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The devil is in the detail

19 Aug 2019

I was learning some steganography methods for a security project. At the same time, I was writing up a paper with some friends ( and decided to hide a little message in one of the figures. The goal was to encode some hidden data and see could we get it back out the other side, after publication.

It would be a lot of trouble for a master of espionage to have to publish a paper every time a secret message needed to be encoded for public transmission, but maybe it could be done!

The secret message was imported into R from plain text. It was encoded into a png file that was to be a supplemental figure in our paper From experience, supplemental figures usually get uploaded to a repository and stored in the same format for later downloaded after publication, until main-text figures which are often converted in one way or another by the publisher. Once the figure was released, anyone with the correct decoding algorithm could get back the secret message.

In this case, I used the richfitz/stegasaur package, innocently offered with “The aim is to be able to encode arbitrary R objects in cat pictures.” The inforation was hidden within the data that makes up the image, and is imperceivable to the naked eye. Even better, the file size was slightly SMALLER than the original (1.9MB to 1.7MB) without a noticeable difference in quality. After peer review of the paper, publisher proceessing and publication, the secret message was successfully decoded from the protein structure figure “F_E4_Structure.png” and was printed to the console:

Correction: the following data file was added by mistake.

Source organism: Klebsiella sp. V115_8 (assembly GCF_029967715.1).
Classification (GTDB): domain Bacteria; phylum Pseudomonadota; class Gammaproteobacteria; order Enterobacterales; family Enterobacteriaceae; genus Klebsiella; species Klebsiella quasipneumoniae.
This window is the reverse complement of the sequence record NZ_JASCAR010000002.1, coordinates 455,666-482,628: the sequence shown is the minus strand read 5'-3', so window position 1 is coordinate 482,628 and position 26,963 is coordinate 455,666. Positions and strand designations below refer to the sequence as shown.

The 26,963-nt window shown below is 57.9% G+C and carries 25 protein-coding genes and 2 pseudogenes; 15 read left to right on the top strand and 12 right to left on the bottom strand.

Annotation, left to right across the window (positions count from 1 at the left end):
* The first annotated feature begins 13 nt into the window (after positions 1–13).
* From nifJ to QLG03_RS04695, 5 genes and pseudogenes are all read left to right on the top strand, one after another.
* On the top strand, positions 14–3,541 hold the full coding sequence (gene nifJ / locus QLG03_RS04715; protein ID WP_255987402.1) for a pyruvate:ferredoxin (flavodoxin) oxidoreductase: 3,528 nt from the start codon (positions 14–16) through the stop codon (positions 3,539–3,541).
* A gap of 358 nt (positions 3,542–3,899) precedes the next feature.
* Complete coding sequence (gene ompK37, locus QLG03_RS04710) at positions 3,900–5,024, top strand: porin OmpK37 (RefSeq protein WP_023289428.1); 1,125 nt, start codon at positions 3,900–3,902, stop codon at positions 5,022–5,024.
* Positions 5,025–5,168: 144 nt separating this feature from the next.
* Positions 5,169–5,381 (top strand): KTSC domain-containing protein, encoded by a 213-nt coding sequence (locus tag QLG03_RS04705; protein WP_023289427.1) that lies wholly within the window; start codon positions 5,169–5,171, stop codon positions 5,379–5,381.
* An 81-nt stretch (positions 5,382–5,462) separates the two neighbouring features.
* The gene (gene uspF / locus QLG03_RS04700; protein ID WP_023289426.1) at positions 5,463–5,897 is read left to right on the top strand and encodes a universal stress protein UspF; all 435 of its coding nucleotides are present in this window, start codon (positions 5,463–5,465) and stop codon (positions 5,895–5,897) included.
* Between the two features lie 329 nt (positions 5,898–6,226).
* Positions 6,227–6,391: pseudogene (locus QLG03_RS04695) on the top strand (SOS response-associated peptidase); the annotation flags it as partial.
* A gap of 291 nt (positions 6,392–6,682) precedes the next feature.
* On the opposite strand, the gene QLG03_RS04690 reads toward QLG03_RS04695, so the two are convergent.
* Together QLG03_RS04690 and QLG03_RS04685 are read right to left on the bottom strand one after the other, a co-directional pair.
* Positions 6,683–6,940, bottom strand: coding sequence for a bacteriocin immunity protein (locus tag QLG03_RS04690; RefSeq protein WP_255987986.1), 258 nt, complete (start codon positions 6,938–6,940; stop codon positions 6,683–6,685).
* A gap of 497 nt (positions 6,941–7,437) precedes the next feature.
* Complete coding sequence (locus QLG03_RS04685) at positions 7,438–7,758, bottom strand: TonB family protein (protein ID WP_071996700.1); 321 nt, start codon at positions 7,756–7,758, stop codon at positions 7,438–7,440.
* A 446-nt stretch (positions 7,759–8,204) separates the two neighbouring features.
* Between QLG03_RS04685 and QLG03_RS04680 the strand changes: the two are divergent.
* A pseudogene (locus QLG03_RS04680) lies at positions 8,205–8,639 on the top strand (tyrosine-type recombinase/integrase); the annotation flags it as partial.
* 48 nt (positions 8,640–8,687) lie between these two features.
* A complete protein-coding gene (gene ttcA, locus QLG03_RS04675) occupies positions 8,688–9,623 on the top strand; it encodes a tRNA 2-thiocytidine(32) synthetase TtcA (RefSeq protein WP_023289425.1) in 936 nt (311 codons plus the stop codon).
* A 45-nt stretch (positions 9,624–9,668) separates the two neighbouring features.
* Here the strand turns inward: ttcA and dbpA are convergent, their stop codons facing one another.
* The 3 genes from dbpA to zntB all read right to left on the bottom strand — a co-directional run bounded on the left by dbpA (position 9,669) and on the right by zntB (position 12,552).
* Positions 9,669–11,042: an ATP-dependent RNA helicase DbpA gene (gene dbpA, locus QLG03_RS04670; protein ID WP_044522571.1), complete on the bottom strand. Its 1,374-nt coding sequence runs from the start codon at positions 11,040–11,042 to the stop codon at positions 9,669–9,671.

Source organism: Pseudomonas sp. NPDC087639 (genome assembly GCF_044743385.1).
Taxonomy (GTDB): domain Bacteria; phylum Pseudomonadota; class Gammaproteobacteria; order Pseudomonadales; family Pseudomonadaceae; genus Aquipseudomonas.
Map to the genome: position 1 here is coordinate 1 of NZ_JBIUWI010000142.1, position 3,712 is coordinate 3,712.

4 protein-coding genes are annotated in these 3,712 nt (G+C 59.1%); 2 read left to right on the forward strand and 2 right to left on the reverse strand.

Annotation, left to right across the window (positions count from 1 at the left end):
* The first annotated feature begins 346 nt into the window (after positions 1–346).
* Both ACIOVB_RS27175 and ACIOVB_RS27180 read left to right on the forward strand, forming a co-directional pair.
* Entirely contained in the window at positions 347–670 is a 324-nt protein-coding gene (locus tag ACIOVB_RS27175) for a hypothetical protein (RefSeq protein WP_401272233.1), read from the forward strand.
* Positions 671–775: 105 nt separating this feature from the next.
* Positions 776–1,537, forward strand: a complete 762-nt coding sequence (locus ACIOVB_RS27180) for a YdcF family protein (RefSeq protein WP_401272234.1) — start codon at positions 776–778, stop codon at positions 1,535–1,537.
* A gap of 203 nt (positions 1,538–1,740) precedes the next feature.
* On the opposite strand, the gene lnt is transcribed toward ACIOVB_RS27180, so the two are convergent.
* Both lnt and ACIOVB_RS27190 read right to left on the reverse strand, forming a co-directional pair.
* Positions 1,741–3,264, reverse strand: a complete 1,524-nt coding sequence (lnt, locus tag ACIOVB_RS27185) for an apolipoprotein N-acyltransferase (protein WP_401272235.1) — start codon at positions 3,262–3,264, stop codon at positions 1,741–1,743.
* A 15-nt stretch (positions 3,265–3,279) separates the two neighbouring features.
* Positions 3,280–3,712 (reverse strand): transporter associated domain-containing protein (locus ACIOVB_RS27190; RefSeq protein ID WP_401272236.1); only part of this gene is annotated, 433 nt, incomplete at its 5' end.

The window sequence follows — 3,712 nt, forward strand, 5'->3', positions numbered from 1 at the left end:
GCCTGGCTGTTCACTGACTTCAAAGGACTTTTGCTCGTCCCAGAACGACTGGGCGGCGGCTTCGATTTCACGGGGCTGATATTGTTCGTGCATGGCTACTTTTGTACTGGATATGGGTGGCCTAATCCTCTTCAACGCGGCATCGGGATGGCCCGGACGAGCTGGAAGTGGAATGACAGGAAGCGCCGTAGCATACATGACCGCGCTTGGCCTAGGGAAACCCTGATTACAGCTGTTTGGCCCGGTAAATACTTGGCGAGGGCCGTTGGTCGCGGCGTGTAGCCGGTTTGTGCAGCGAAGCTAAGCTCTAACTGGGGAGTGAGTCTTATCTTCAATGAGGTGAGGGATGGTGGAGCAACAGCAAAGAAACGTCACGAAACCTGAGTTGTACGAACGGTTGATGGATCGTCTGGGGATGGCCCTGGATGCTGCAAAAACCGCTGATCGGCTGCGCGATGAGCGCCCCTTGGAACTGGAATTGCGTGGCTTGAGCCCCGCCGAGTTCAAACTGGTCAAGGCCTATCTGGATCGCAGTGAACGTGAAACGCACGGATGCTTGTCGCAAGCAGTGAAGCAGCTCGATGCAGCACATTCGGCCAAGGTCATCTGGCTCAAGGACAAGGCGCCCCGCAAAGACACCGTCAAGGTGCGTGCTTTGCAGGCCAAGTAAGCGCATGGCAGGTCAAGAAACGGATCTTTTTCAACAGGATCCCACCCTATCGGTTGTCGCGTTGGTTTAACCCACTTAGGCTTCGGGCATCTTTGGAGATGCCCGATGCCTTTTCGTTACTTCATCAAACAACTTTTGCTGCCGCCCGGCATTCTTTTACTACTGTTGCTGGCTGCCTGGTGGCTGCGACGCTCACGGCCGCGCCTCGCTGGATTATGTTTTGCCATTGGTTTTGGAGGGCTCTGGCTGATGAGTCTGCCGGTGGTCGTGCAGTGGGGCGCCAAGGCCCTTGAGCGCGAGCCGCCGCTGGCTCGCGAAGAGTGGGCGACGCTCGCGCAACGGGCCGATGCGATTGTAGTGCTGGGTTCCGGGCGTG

This exercise looks like a bit of fun, but was done to demonstrate the unavoidable risks that exist in sensitive data research.1 Today, protected data enclaves are used for processing sensitive data and usually allow summary results or figures to be exported. These are therefore basically a trust based system and are otherwise only security theatre.

Here’s an idea, steganographic message blocks seperated across a career worth of publications, that can only be deciphered once all blocks are collected! Who would go to that trouble? Go see what you can find in one Supplementary material png file.

R script

Try it yourself. Find the paper and get Figure E4. Download 10875_2019_670_MOESM5_ESM

> install.packages("devtools")
> install_github("richfitz/stegasaur")
> library("devtools")
> library(ggplot2)

> Decode
message <- 
>		stegasaur::decode("~/10875_2019_670_MOESM5_ESM.png")